RWD, Mobile-first, JavaScript and Performance

The easiest way to make a responsive web application perform well is to minimize requests and the amount of data that is downloaded. The most dramatic way of doing this, for mobile applications particularly, is to download just the data you need to use. There are additional ways of doing this, such as 'Mobile first', Prioritized content, Intelligent markup and Compression, but the most important task is to minimize the data-download requirements.

In a recent mini-series, I pointed out the pros and cons of Responsive Web Design (RWD). The advantages of RWD are widely known, especially to marketing people who just love to go to customers and praise the way that their product displays nicely across all possible devices of today or the near future. While the promises of RWD are neither bogus nor fictitious, there’s a lot more to it that must be taken into careful account. In this article, I focus on the impact of the RWD approach on website performance and the role that JavaScript plays in influencing performance.

Popular RWD Sites and Actual Performance

If you google for something like “best RWD sites”, one of the first links you get is to http://www.awwwards.com/websites/responsive-design. Once there, you can then find a reference to the Van Gogh Museum web site available at http://www.vangoghmuseum.nl/en. The site has been voted by AWWWards experts as a great example of RWD. It’s clearly a great site that deals with a lot of content and still manages to make it usable regardless of screen width; yet its home page takes almost 3MB of data download to fully work on a smartphone and a tablet and a bit over 3MB on a desktop.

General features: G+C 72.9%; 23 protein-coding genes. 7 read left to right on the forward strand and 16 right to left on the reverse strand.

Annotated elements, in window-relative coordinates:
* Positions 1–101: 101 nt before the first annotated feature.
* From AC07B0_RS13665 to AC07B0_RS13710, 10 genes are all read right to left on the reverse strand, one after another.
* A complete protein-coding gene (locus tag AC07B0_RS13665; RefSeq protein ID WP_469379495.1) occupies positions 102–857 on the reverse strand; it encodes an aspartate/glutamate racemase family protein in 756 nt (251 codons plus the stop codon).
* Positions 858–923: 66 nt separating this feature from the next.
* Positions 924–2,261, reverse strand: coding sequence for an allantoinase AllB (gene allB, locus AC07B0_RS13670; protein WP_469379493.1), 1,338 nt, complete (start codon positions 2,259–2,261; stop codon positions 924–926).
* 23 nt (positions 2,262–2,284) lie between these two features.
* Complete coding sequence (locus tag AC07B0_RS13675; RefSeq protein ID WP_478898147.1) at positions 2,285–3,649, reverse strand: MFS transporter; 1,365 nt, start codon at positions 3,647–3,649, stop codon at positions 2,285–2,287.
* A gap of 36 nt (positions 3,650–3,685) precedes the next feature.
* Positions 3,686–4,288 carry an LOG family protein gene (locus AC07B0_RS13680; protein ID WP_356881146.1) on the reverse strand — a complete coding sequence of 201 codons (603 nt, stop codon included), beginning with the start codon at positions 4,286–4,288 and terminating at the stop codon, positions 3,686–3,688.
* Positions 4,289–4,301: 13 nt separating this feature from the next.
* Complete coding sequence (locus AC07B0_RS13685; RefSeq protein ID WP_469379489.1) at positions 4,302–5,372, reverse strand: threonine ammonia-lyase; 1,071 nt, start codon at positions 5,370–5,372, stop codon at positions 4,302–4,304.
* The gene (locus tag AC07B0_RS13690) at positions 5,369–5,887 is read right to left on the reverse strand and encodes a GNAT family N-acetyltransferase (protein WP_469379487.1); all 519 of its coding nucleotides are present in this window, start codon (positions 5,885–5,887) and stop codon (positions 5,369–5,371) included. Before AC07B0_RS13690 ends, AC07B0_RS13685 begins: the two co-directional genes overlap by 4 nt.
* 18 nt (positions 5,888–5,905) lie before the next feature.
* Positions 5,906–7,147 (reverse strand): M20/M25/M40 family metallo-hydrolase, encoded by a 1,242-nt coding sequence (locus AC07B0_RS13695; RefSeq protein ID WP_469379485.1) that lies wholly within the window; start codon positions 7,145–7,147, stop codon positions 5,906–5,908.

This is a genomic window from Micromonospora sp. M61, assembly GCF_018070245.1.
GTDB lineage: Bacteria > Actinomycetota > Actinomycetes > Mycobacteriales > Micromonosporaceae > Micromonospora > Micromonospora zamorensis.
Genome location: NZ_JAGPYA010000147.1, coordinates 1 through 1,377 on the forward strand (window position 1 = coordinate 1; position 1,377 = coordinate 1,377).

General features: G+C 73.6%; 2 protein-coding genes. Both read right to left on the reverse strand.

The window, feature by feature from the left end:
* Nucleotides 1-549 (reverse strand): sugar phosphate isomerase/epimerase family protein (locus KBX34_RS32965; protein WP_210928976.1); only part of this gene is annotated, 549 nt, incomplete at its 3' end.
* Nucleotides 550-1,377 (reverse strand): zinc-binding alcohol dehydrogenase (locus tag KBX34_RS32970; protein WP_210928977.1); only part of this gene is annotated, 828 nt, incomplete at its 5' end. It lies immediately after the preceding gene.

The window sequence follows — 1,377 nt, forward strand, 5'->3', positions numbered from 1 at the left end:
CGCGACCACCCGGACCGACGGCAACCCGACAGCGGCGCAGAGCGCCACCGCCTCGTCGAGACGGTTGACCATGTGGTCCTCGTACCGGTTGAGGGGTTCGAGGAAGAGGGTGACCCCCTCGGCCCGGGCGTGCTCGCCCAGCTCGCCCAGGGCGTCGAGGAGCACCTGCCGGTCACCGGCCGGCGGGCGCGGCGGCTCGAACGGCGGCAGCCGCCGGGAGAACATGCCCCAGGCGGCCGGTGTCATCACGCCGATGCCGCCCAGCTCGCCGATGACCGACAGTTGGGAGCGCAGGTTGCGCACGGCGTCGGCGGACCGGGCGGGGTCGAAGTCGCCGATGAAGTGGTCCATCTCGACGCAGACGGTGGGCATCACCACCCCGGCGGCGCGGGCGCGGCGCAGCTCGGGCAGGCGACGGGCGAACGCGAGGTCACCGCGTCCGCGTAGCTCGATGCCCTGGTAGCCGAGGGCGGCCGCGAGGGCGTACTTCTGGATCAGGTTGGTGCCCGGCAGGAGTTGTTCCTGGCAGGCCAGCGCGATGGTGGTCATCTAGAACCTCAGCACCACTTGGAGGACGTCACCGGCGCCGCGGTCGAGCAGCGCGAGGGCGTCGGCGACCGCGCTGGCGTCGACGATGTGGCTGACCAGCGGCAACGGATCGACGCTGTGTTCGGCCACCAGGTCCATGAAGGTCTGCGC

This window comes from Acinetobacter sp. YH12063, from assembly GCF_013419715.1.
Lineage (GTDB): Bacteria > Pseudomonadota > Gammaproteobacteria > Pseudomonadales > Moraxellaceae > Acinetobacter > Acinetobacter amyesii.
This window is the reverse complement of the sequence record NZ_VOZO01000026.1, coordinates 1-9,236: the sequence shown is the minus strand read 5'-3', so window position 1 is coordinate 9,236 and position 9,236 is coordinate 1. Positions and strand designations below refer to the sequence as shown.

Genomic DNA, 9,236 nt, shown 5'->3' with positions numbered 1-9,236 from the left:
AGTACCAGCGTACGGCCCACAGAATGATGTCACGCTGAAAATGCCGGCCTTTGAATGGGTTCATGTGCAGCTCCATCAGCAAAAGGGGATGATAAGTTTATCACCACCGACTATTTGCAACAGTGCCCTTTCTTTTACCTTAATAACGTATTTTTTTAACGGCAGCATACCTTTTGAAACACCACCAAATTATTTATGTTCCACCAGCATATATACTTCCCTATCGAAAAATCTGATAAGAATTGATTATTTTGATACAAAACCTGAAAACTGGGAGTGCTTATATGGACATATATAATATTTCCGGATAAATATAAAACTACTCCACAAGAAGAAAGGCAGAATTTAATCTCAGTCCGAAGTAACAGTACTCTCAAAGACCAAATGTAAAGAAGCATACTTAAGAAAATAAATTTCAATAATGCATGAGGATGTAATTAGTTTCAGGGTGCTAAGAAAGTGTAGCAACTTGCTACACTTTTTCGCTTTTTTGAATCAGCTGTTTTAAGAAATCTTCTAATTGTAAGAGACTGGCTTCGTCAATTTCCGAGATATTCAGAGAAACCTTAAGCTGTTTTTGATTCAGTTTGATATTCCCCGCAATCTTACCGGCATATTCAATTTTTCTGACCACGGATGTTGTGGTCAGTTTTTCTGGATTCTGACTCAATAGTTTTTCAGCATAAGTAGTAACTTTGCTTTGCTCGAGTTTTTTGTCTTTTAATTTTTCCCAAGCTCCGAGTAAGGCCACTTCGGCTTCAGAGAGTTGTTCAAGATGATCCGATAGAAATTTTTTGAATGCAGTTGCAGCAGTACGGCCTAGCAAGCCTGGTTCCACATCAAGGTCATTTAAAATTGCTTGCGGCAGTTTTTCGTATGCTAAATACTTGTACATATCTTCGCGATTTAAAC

It is difficult to describe this design as being optimized for the device. It’s optimized, instead, for small screens. But a small screen doesn’t relate to a type of device: it can be anything from a resized desktop browser window to a smartphone: the underlying devices can be quite different. RWD developed as a design tool rather than a development strategy and it works best when it is used on the desktop to make web sites usable even when restricted to a small segment of the available screen.

The most pressing difficulty with this technique is that you have to download sufficient data for rendering the content on the largest screen in current usage. It is not unusual that a well-designed RWD web site takes as much as ten seconds to become fully usable on a smartphone and even more when the smartphone is connected over possibly slow 3G networks. Prolonged wait times are killers of rate conversions and can make visits to your web site become less productive by some percentage points. You may not be losing traffic, but you lose conversions into real business and lose on your reputation.